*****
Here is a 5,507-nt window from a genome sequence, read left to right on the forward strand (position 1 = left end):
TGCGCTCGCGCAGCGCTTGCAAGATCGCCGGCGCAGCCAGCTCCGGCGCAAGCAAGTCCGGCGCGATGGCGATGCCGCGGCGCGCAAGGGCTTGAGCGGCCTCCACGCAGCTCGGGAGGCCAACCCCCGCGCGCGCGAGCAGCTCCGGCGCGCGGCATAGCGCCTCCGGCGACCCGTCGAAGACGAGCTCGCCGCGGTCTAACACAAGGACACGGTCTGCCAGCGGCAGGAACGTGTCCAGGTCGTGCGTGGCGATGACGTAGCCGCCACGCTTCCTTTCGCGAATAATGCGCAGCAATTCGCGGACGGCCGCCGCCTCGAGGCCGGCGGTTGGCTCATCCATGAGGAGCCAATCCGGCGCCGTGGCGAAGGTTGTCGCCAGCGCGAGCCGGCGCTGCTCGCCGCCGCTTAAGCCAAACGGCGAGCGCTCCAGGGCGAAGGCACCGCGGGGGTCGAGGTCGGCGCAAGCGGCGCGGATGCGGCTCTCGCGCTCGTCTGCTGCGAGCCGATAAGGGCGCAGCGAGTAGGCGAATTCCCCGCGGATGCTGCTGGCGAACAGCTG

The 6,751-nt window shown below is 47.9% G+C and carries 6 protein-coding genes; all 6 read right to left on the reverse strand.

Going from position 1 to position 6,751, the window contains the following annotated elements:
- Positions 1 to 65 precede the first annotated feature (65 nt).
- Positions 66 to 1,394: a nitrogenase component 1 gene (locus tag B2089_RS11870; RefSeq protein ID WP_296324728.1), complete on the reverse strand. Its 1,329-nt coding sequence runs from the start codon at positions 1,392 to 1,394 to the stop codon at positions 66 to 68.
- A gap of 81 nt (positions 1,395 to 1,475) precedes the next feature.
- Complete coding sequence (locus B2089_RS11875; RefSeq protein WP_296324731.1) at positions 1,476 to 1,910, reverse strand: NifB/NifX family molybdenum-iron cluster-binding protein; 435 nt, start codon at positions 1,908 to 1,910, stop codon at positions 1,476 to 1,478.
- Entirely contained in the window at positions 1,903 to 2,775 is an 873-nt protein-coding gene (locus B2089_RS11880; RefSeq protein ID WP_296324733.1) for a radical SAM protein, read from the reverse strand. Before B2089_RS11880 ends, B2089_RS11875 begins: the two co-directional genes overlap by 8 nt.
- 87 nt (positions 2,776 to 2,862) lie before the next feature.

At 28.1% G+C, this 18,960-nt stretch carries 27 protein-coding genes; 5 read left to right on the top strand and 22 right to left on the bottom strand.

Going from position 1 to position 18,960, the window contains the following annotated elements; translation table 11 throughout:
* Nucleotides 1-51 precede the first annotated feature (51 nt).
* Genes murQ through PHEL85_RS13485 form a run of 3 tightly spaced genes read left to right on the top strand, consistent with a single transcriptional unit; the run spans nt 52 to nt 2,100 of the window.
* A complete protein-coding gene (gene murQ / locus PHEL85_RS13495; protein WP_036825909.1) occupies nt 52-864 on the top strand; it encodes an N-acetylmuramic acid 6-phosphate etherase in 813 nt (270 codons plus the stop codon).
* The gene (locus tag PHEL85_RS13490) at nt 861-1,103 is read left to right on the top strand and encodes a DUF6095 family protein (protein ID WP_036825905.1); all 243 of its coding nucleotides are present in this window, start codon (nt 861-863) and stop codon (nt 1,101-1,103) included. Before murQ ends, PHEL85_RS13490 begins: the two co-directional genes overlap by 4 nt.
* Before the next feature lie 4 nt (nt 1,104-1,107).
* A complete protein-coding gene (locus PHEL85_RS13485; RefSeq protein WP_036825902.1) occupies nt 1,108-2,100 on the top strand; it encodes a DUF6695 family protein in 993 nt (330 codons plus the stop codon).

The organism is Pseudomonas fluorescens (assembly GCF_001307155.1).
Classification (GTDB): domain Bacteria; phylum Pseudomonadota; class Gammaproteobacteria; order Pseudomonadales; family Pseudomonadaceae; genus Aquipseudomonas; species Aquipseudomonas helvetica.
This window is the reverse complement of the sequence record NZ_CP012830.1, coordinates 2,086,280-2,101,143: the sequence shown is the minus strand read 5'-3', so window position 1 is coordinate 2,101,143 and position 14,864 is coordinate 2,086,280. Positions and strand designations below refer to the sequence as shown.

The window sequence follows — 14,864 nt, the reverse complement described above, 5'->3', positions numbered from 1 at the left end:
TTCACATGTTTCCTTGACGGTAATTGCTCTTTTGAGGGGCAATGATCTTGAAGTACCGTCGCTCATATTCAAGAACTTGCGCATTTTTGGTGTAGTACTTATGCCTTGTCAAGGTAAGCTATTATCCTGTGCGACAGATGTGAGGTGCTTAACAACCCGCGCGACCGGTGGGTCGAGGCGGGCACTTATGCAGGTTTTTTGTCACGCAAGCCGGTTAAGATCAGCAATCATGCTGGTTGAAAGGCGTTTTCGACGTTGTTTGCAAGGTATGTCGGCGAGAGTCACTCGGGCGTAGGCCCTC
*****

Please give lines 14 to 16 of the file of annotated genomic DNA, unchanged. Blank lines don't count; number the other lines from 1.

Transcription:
* Genes murQ through PHEL85_RS13485 form a run of 3 tightly spaced genes read left to right on the top strand, consistent with a single transcriptional unit; the run spans nt 52 to nt 2,100 of the window.
* A complete protein-coding gene (gene murQ / locus PHEL85_RS13495; protein WP_036825909.1) occupies nt 52-864 on the top strand; it encodes an N-acetylmuramic acid 6-phosphate etherase in 813 nt (270 codons plus the stop codon).
* The gene (locus tag PHEL85_RS13490) at nt 861-1,103 is read left to right on the top strand and encodes a DUF6095 family protein (protein ID WP_036825905.1); all 243 of its coding nucleotides are present in this window, start codon (nt 861-863) and stop codon (nt 1,101-1,103) included. Before murQ ends, PHEL85_RS13490 begins: the two co-directional genes overlap by 4 nt.